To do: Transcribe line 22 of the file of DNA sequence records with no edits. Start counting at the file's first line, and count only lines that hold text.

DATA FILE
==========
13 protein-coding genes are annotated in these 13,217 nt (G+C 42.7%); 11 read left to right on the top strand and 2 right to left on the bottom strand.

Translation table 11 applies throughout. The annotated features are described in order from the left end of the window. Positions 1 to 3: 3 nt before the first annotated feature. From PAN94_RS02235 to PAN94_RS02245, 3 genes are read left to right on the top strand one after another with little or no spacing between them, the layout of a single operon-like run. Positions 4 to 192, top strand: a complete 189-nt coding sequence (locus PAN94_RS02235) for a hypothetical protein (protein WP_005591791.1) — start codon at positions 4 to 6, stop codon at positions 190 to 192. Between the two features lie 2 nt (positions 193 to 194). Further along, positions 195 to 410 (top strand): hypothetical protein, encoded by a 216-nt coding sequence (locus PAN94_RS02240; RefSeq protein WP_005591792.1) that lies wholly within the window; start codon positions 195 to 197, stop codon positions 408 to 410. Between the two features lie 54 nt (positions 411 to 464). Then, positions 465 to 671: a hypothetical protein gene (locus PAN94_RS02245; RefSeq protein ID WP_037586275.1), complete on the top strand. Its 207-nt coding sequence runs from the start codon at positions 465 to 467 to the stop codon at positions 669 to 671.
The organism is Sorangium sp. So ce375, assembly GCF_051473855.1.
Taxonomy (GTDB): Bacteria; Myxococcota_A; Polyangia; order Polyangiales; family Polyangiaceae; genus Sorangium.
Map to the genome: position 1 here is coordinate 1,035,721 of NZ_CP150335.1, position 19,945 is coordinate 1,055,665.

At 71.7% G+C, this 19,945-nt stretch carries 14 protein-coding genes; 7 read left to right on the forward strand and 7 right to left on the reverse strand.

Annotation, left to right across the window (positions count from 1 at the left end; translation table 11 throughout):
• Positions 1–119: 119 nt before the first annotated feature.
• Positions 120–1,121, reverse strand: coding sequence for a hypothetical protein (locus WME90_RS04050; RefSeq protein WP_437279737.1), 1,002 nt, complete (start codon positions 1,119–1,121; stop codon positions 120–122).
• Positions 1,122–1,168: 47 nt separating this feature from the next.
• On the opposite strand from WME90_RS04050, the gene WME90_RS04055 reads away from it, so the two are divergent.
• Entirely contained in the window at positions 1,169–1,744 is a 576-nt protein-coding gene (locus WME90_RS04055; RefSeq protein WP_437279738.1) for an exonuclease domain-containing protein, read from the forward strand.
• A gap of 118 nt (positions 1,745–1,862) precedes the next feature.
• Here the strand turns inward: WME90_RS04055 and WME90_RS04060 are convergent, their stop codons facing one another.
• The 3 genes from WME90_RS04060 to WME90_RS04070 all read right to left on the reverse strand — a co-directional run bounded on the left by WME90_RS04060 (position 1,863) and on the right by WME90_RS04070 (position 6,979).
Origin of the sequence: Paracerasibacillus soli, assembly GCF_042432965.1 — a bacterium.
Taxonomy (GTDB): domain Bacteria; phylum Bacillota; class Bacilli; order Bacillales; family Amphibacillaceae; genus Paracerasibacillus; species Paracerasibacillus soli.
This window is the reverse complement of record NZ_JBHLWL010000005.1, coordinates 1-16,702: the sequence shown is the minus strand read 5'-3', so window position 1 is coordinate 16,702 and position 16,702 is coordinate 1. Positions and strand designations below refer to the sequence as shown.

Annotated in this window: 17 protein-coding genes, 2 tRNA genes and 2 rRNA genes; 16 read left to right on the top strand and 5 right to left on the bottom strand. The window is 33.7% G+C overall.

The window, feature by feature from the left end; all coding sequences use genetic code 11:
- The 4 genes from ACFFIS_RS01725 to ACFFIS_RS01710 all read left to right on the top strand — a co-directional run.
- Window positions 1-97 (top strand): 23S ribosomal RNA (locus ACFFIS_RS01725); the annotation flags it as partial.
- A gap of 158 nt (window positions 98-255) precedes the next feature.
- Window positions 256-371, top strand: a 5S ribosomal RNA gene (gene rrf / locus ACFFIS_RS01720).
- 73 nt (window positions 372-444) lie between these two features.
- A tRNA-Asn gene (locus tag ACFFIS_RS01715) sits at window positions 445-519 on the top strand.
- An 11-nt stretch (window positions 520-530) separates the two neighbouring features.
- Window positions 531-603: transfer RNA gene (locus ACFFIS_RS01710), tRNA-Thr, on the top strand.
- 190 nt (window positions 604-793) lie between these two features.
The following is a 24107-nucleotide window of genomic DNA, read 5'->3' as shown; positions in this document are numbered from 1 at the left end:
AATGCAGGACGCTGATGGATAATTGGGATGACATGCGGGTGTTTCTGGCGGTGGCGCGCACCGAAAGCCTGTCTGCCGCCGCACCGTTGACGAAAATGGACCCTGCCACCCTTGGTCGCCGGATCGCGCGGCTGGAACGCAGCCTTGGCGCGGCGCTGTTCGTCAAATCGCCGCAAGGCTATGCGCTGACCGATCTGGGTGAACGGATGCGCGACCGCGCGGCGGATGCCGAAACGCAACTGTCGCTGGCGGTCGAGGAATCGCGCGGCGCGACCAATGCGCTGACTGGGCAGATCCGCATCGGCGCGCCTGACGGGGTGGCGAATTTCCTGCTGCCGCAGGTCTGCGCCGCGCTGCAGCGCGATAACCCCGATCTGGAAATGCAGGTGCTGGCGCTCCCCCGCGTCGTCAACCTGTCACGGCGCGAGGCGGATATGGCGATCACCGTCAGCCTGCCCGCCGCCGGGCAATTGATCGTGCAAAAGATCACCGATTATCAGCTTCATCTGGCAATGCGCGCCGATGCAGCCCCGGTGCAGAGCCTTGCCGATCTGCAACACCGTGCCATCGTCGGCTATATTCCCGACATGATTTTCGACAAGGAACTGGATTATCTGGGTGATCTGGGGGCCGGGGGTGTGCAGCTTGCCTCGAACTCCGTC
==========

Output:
- Window positions 1-97 (top strand): 23S ribosomal RNA (locus ACFFIS_RS01725); the annotation flags it as partial.